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Logo of bioldirectBioMed CentralBiomed Central Web Sitesearchsubmit a manuscriptregisterthis articleBiology DirectJournal Front Page
 
Biol Direct. 2012; 7: 7.
Published online 2012 February 13. doi:  10.1186/1745-6150-7-7
PMCID: PMC3307487

The CMG (CDC45/RecJ, MCM, GINS) complex is a conserved component of the DNA replication system in all archaea and eukaryotes

Abstract

Background

In eukaryotes, the CMG (CDC45, MCM, GINS) complex containing the replicative helicase MCM is a key player in DNA replication. Archaeal homologs of the eukaryotic MCM and GINS proteins have been identified but until recently no homolog of the CDC45 protein was known. Two recent developments, namely the discovery of archaeal GINS-associated nuclease (GAN) that belongs to the RecJ family of the DHH hydrolase superfamily and the demonstration of homology between the DHH domains of CDC45 and RecJ, show that at least some Archaea possess a full complement of homologs of the CMG complex subunits. Here we present the results of in-depth phylogenomic analysis of RecJ homologs in archaea.

Results

We confirm and extend the recent hypothesis that CDC45 is the eukaryotic ortholog of the bacterial and archaeal RecJ family nucleases. At least one RecJ homolog was identified in all sequenced archaeal genomes, with the single exception of Caldivirga maquilingensis. These proteins include previously unnoticed remote RecJ homologs with inactivated DHH domain in Thermoproteales. Combined with phylogenetic tree reconstruction of diverse eukaryotic, archaeal and bacterial DHH subfamilies, this analysis yields a complex scenario of RecJ family evolution in Archaea which includes independent inactivation of the nuclease domain in Crenarchaeota and Halobacteria, and loss of this domain in Methanococcales.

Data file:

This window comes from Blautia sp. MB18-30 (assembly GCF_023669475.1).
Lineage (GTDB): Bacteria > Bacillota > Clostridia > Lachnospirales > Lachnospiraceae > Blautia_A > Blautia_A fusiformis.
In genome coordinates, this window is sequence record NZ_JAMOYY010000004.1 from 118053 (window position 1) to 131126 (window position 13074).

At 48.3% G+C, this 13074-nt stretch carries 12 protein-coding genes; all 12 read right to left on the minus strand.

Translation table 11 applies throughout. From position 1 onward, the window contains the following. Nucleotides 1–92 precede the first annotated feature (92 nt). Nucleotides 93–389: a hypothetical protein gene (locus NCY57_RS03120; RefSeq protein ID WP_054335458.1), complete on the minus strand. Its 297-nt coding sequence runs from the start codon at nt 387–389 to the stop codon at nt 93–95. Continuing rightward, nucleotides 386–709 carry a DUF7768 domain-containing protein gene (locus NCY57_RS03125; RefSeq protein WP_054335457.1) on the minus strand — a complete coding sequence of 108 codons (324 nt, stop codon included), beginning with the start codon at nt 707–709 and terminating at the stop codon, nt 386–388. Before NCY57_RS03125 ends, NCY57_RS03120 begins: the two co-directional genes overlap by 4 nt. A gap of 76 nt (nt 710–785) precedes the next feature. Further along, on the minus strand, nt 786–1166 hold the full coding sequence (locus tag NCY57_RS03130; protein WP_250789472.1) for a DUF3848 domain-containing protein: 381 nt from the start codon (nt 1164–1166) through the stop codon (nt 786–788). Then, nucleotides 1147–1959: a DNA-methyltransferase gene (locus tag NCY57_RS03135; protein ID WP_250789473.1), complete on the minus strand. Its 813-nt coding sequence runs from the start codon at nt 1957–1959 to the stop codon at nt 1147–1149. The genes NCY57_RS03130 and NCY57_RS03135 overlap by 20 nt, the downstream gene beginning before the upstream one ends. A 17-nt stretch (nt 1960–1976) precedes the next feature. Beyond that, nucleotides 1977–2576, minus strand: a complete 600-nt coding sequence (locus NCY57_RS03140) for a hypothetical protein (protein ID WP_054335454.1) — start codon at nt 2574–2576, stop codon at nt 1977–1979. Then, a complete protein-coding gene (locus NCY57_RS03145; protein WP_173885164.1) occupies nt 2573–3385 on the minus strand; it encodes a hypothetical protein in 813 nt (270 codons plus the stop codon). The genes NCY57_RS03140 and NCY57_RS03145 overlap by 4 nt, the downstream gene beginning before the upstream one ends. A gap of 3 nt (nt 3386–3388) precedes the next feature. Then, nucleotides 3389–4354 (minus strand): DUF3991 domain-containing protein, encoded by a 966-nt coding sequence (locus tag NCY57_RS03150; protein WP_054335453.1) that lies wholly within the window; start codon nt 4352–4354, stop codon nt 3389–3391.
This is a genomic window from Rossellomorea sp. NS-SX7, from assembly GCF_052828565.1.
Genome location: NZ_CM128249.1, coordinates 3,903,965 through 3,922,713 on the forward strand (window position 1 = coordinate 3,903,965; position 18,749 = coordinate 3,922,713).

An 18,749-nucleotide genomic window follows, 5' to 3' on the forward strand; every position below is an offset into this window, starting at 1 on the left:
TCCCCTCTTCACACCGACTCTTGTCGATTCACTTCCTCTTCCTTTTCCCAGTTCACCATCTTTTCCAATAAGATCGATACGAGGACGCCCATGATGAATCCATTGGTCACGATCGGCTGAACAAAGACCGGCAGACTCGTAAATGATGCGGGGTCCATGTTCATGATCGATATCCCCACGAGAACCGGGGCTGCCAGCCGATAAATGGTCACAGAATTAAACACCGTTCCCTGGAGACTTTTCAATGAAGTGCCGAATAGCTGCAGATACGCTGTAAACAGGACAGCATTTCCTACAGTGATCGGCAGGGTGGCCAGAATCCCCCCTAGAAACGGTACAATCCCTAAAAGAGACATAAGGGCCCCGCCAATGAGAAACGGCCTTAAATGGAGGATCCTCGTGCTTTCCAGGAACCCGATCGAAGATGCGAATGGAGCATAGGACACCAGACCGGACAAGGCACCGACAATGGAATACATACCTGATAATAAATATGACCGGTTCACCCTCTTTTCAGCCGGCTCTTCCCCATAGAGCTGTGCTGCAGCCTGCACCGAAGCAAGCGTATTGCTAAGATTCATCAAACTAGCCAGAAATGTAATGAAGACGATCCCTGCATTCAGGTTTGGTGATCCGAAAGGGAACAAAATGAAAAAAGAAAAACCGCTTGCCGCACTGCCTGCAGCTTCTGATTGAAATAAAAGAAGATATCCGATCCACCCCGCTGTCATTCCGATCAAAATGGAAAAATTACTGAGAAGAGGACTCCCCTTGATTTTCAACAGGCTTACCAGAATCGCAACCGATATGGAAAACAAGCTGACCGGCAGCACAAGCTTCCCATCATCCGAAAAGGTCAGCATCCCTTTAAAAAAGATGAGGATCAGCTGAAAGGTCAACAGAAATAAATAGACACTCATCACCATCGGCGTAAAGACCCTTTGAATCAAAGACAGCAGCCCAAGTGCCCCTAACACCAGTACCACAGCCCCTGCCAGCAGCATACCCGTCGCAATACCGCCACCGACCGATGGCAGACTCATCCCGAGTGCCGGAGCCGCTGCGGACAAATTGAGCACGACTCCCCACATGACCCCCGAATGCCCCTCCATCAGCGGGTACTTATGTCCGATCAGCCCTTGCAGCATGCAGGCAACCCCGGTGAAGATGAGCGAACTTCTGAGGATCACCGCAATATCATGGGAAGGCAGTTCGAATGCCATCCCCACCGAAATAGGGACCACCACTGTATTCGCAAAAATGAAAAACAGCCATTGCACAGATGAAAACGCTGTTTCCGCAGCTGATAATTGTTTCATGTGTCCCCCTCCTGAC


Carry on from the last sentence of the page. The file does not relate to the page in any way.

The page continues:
Conclusions

The archaeal complex of a CDC45/RecJ homolog, MCM and GINS is homologous and most likely functionally analogous to the eukaryotic CMG complex, and appears to be a key component of the DNA replication machinery in all Archaea. It is inferred that the last common archaeo-eukaryotic ancestor encoded a CMG complex that contained an active nuclease of the RecJ family. The inactivated RecJ homologs in several archaeal lineages most likely are dedicated structural components of replication complexes.

Reviewers

This article was reviewed by Prof. Patrick Forterre, Dr. Stephen John Aves (nominated by Dr. Purificacion Lopez-Garcia) and Prof. Martijn Huynen.

For the full reviews, see the Reviewers' Comments section.


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